For this itienrary I recommend:
- Day 1-4: Puglia (Bari, Trani, Alberobello, Martina Franca, Lecce are only some of the examples of stunning locations in this area.
- 5-7 Matera
- 7-8 Paestum, to see amazing stunning Greek temples that rival the beauty of those in Sicily
- Days 9-10 Rome
This is a wonderful Italy itinerary in any season and will require renting a car. You can read our detailed Southern Italy itinerary in the area here
10 day Italy itinerary idea #6 for foodies: Tuscany, Cinque Terre Bologna and Parma
If you love food, you will love this itinerary built around the food powerhouse regions of Tuscany, Liguria and Emilia Romagna, the home of Parma ham, parmignano, tortellini and much much more.
This foodie itinerary around Italy includes:
- Day 1-2: Rome (with a Trastevere food tour)
- Day 3-4: Florence and surrounding area (with winery day your)
- Days 5-6: Cinque Terre (to taste the amazing Ligurian food and maybe learn to make with a local cooking class)
- Day 7-9: Bologna and Parma (food tours here are a foodie paradise)
- Day 10: Rome
The best time of the year for this Itinerary is the spring followed by late summer/ early autumn (September).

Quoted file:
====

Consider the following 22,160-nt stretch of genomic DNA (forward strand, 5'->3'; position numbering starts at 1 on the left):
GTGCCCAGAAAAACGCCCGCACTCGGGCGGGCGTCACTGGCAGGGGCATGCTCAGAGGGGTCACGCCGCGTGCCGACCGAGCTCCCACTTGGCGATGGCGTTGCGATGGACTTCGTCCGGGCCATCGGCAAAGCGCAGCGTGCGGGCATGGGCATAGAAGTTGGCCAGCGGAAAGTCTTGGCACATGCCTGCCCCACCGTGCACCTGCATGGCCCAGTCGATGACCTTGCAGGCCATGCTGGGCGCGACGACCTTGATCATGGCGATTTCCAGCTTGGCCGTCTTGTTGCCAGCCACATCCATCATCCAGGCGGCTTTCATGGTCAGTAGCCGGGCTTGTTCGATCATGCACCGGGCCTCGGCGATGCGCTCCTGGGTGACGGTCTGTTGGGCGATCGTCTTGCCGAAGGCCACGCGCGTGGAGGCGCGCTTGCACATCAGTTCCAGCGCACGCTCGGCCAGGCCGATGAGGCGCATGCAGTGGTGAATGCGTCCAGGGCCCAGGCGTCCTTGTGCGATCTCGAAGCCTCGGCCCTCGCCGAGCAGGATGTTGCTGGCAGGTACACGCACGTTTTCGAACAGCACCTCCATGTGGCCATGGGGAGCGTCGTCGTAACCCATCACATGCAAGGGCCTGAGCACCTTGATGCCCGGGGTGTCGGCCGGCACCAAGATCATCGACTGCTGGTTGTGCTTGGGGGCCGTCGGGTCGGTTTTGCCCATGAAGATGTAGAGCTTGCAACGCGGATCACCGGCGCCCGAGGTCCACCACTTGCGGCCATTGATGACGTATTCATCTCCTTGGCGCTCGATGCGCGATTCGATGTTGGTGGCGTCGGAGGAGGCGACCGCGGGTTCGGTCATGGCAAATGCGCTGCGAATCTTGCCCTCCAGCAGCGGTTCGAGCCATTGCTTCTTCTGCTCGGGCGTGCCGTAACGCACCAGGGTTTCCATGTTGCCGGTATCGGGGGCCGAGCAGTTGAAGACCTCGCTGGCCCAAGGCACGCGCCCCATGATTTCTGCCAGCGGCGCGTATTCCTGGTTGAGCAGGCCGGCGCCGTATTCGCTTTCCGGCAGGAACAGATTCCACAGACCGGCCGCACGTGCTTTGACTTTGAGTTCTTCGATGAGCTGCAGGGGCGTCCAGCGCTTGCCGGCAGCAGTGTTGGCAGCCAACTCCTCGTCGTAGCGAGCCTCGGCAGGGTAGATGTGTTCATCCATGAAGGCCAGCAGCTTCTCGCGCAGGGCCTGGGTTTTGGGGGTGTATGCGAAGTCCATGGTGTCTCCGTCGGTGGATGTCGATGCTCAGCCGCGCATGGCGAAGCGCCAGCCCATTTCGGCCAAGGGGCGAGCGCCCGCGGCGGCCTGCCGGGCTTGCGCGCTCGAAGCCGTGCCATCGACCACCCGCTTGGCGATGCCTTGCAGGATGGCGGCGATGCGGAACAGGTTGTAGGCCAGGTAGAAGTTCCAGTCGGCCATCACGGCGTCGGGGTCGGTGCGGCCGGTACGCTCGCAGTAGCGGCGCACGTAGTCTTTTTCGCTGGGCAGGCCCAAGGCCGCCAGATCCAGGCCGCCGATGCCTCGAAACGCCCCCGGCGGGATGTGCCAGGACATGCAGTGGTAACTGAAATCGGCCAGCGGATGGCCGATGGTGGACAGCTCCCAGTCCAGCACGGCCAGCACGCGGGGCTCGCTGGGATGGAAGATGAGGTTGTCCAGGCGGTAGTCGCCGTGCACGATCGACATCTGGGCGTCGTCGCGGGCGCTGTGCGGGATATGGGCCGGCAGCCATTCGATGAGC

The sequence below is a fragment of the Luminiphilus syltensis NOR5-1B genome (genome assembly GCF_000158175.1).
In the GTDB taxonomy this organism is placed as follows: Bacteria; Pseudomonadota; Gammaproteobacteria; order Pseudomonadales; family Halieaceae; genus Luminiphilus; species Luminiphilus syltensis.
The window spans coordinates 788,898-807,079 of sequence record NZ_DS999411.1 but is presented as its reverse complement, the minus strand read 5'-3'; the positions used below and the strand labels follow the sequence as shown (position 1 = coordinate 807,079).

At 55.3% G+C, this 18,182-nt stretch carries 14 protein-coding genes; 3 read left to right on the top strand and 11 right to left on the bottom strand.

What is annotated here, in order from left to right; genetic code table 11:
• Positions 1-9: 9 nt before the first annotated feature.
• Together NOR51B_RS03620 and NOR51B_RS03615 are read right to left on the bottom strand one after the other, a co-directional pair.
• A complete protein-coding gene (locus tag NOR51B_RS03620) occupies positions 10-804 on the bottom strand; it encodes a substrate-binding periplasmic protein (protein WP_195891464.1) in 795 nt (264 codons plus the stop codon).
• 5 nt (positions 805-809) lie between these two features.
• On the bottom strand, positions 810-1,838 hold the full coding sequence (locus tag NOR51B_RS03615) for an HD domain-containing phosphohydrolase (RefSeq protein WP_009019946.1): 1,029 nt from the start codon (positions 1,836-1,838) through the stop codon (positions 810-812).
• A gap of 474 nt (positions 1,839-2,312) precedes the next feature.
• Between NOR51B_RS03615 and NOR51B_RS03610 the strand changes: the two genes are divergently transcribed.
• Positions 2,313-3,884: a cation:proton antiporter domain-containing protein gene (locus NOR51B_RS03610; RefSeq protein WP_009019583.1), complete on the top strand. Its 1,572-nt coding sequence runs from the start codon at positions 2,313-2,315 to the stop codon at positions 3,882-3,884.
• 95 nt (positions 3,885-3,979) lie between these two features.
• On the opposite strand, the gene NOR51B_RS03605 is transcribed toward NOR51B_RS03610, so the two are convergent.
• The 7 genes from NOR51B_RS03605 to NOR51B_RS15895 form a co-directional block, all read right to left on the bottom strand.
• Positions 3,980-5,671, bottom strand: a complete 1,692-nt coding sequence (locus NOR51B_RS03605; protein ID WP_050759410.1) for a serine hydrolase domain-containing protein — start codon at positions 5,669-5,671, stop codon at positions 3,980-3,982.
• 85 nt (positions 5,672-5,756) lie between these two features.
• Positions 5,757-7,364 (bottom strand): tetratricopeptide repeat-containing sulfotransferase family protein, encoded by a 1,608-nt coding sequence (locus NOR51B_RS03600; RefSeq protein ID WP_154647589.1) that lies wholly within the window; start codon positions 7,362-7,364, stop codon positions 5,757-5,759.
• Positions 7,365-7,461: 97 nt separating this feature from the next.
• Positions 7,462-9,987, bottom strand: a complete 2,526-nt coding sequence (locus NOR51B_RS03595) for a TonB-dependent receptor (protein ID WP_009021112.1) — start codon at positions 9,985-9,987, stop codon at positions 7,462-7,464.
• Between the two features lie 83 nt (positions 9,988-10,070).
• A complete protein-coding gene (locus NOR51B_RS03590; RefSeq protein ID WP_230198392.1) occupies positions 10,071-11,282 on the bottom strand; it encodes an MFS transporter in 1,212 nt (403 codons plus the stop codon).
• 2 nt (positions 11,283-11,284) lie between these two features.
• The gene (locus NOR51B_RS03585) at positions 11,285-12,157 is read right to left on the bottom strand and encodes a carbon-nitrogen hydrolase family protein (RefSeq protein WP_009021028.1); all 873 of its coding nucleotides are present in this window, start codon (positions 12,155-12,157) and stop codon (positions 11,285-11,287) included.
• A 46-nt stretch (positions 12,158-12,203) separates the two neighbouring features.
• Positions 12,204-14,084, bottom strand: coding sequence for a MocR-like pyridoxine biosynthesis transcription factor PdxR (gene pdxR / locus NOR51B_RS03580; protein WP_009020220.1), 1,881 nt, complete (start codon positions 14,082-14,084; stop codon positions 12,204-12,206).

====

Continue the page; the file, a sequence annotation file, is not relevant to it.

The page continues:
The best mean of transport in this area is a mix of train between the main cities and private yours for winery visits.
10 day in Italy itinerary idea #7 Milan, the Lakes, Florence
If what you are looking for, from your Italy trip is a mix elegant atmosphere, beautiful villas and serene landscapes, then this is the itinerary for you.
The area of the lakes is beautiful but I don’t recommend you spend too long here as to be honest, it can get boring.
Instead, I recommend you mix a few days here with stops in Milan, Florence and Rome, easy to reach by train: they are very diverse and all worth a visit
- Day 1-2: Milan
- Day 3-6 Lake Como and Lake Maggiore